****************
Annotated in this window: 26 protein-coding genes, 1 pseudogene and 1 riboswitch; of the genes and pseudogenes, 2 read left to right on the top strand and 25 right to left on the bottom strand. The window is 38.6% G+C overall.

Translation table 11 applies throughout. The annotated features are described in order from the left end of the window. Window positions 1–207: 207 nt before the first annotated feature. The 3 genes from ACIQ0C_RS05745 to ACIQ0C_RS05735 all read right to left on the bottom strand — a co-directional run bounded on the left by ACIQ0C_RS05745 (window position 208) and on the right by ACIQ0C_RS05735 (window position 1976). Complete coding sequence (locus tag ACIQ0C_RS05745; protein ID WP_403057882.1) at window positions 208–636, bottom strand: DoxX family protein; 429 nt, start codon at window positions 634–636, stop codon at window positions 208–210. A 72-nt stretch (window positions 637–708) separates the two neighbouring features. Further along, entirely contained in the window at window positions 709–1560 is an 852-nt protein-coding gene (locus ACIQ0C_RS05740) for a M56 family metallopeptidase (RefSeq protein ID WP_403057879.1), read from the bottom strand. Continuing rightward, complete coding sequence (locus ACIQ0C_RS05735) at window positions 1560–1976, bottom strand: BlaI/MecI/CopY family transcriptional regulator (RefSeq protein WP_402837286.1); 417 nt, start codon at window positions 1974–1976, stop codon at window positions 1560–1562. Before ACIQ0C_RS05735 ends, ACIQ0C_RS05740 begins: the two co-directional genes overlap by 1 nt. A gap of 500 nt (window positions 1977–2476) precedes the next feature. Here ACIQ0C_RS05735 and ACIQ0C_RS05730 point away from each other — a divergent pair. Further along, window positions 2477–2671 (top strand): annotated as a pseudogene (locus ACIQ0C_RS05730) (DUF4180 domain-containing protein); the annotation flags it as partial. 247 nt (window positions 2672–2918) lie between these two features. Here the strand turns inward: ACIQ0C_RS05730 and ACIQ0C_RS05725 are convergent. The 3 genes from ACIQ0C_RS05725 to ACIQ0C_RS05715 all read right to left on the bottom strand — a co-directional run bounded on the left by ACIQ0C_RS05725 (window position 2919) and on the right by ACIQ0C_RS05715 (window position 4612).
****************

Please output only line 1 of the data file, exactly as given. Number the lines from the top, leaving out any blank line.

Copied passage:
Annotated in this window: 26 protein-coding genes, 1 pseudogene and 1 riboswitch; of the genes and pseudogenes, 2 read left to right on the top strand and 25 right to left on the bottom strand. The window is 38.6% G+C overall.